Mainland subsidies ease the jolt of buying an electric car

PUBLISHED : Monday, 18 April, 2011, 12:00am
UPDATED : Monday, 18 April, 2011, 12:00am

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Shanghai has announced an additional subsidy for buyers of electric cars in a move to promote the use of environmentally friendly vehicles in its fast-growing car market.

The city will subsidise the purchase of electric-powered cars by 40,000 yuan (HK$47,537). The central government already pays buyers of electric-powered cars a subsidy of 60,000 yuan, and 50,000 yuan for petro-electric hybrids; which means car buyers in Shanghai can save as much as 100,000 yuan if they choose to buy an electric-powered car rather than a conventional, petrol-powered one.

Huang Weifang, an accountant with Shanghai International Automobile City, a city-government backed industrial park, was among the first buyers of an electric car under the new subsidy agreement. With the combined subsidies, she paid just 120,000 yuan for a sedan made by Zhongke Lifan Electric Vehicle, which sells for 220,000 yuan.

Huang said her car, equivalent in power to one powered by a conventional 1.6-litre petrol engine, could save her 13,000 yuan a year in fuel costs. 'Driving on the city's streets, I don't see any difference in power between an electric car and a petrol-powered one,' she told the South China Morning Post. Huang's electric car has a top speed of 100 km/h, and on a full charge its range is an estimated 200 kilometres. The electric cars available on the mainland currently sell for around 200,000 yuan, so the total subsidies account for nearly half the price. BYD, Cherry, Zhongke Lifan and Zotye are the front runners among the domestic car makers in developing cars that have non-fossil-fuel engines.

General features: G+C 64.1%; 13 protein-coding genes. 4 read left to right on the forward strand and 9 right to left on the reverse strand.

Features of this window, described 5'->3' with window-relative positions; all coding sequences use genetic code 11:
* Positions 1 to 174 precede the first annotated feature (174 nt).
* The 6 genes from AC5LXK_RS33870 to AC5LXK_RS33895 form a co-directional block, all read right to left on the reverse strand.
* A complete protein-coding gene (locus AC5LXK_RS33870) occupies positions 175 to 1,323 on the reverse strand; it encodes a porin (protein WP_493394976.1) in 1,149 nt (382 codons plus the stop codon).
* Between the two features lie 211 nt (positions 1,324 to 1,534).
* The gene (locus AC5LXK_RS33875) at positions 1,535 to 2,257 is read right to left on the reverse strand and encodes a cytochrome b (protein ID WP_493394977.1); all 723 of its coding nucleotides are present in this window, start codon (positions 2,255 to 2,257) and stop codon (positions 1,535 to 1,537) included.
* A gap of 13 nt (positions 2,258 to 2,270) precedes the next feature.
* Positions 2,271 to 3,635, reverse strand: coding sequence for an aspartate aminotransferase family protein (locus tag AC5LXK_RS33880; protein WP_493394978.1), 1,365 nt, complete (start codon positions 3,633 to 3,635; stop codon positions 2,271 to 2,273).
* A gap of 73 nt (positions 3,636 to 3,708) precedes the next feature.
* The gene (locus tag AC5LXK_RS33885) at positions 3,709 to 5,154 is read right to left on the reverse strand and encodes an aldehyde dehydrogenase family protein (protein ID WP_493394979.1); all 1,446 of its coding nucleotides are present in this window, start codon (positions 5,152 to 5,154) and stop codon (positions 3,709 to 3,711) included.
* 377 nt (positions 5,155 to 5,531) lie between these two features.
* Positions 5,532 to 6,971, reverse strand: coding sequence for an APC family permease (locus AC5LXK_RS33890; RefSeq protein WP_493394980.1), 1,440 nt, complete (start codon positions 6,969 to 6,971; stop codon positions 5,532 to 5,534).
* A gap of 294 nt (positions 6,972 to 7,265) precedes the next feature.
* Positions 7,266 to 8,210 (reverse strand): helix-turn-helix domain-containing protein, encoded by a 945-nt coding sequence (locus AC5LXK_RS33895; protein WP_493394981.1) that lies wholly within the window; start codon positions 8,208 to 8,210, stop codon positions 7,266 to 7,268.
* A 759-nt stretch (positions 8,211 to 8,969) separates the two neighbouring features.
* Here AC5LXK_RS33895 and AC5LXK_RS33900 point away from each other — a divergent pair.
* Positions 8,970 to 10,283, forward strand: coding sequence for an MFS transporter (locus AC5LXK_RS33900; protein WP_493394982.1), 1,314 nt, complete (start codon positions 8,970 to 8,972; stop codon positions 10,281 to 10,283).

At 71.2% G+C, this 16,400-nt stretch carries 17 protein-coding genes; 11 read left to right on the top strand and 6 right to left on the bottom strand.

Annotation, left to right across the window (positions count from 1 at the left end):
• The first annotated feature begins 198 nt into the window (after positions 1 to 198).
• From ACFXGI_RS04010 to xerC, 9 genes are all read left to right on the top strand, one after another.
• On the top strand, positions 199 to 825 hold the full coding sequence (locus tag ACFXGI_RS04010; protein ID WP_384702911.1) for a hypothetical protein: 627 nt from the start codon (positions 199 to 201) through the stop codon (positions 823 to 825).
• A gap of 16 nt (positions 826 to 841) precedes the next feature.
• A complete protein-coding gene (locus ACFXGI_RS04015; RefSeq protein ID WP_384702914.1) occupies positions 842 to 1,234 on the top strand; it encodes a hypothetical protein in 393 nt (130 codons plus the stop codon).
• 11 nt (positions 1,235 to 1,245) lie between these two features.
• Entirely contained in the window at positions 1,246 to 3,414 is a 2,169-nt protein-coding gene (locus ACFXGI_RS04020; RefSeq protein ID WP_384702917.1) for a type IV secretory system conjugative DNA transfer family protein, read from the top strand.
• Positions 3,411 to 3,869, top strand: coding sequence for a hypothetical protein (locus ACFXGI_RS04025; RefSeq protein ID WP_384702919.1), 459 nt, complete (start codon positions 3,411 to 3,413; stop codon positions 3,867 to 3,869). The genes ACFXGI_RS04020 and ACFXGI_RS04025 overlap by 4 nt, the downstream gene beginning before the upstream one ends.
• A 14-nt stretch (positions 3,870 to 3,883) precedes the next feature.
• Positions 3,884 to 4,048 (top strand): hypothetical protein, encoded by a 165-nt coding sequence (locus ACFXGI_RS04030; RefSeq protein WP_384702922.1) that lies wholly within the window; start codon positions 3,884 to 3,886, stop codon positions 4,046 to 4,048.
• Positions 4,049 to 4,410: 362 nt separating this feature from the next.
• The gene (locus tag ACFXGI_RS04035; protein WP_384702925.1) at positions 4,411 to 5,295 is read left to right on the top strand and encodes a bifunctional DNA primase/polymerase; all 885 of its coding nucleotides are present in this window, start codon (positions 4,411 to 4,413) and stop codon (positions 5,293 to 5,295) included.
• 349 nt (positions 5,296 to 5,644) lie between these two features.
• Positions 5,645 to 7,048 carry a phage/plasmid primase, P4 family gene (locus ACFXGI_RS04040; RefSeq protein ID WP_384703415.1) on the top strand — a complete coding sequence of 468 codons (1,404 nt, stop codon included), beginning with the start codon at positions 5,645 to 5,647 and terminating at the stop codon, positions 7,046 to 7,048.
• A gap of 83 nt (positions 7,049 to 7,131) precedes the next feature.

Beijing rolled out incentives to encourage the use of new-energy cars last year as part of its efforts to develop a low-carbon economy. To date, China has only a few thousand electric cars on the road, but industry officials are bullish on the outlook for the clean-technology vehicles. Last year, car sales on the mainland grew 32.4 per cent from a year earlier to 18.06 million, according to official data from the China Association of Automobile Manufacturers.

The Climate Group, which promotes clean technologies and policies to cut greenhouse gas emissions, said one in every 10 vehicles in China would be electric-powered after 2016. 'The industry is awaiting more preferential policies for the development of the new cars,' said Yu Zhuoping, dean of the College of Automotive Engineering at Shanghai-based Tongji University. 'At present, top-notch domestic manufacturers are taking only a baby step in developing the cars.'

China is still far from commercialising electric vehicles, amid a lack of high-quality products and slow progress in setting up sufficient charging stations to support the potential increase in the number of cars.

According to the Oriental Morning Post, a state-owned newspaper in Shanghai, the city government plans to build 1,000 charging stations this year from the current 100, and the number is expected to hit 25,000 by the end of 2012. Shanghai aims to have 20,000 electric vehicles next year.

The city government was also considering reducing the costs of registration plates for those who buy electric cars, industry officials said. Currently a Shanghai car owner has to pay more than 40,000 yuan to buy a registration plate through an auction system, used by the municipal government to control the number of new cars to avoid traffic gridlock.

 

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